A mesothelioma diagnosis is rare but it happens to about 3000 Americans every year. There is a good chance that symptoms such as a persistent cough, shortness of breath, fever, sweating, and fatigue, difficulty in swallowing and chest pain could just be the flu or a cold. But if these symptoms do not go away it is important to consider a mesothelioma diagnosis, especially if you think you may have been exposed to asbestos at any point in your life.
Mesothelioma is a lethal cancer caused by breathing in asbestos dust. One of the most tragic aspects of mesothelioma is that it is dormant for years – even decades. You don’t know you have it when it is in its earliest most treatable stage. When symptoms emerge it means the train has left the station – and sadly, it’s an express train. Once it presents itself in the form of symptoms, mesothelioma can move quickly. Treatment can help prolong life. But to get treatment, a firm mesothelioma diagnosis is needed. Because of the catastrophic nature of this illness, you may even want to get a second opinion.
A Mesothelioma Diagnosis Starts with Your Primary Care Doctor
A mesothelioma diagnosis begins with a thorough physical exam and medical history by your primary care doctor. During this exam it is important to discuss your symptoms, medical history and work history including any past exposure to asbestos.
With basic diagnostic tools such as a stethoscope, your doctor will check for fluid around the lungs, heart or abdomen – areas where mesothelioma may develop. Even if your doctor detects a fluid build-up in one of these areas – a sign that mesothelioma may be present – you likely will not receive an official mesothelioma diagnosis. You will be referred to an oncologist and/or other specialists for detailed imaging tests.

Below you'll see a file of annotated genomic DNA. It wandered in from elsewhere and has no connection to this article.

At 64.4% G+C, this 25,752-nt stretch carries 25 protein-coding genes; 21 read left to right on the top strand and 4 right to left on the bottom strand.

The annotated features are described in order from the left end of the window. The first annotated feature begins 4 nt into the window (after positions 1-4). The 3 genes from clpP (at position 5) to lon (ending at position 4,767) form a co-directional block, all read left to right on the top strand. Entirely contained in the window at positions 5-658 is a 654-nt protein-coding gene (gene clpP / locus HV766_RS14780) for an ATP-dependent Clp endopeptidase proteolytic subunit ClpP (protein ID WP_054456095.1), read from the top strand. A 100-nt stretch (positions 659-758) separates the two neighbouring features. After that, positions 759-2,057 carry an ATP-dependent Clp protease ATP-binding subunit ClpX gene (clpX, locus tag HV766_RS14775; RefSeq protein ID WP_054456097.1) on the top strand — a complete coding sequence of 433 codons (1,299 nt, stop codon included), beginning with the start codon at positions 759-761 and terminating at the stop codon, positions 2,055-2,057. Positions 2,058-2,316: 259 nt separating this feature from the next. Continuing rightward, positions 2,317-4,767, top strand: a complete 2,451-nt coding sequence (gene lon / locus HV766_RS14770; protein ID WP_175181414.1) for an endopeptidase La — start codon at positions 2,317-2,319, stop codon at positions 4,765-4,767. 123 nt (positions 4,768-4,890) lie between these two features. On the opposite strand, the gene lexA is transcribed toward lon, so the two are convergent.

Mesothelioma Diagnosis Specialists
What specialists you see next for your mesothelioma diagnosis will depend on what hospitals your primary care physician is affiliated with and what cancer centers are in your area.
Here is a list from the America Cancer Society of the different types of doctors you may be referred to as part of the mesothelioma diagnosis process:
- A thoracic surgeon: a doctor who treats diseases of the lungs and chest with surgery.
- A surgical oncologist: a doctor who treats cancer with surgery.
- A radiation oncologist: a doctor who treats cancer with radiation therapy.
- A medical oncologist: a doctor who treats cancer with medicines such as chemotherapy.
- A pulmonologist: a doctor who specializes in medical treatment of diseases of the lungs.
A Mesothelioma Diagnosis Requires Medical Imaging Tests
A mesothelioma diagnosis requires not just one type of medical imaging test but several to confirm this serious illness. These may include:
Chest x-ray This is the first imaging test for a mesothelioma diagnosis. If the x-ray reveals changes in the lungs or the lung membranes or fluid between the lungs and the chest wall, mesothelioma may be present.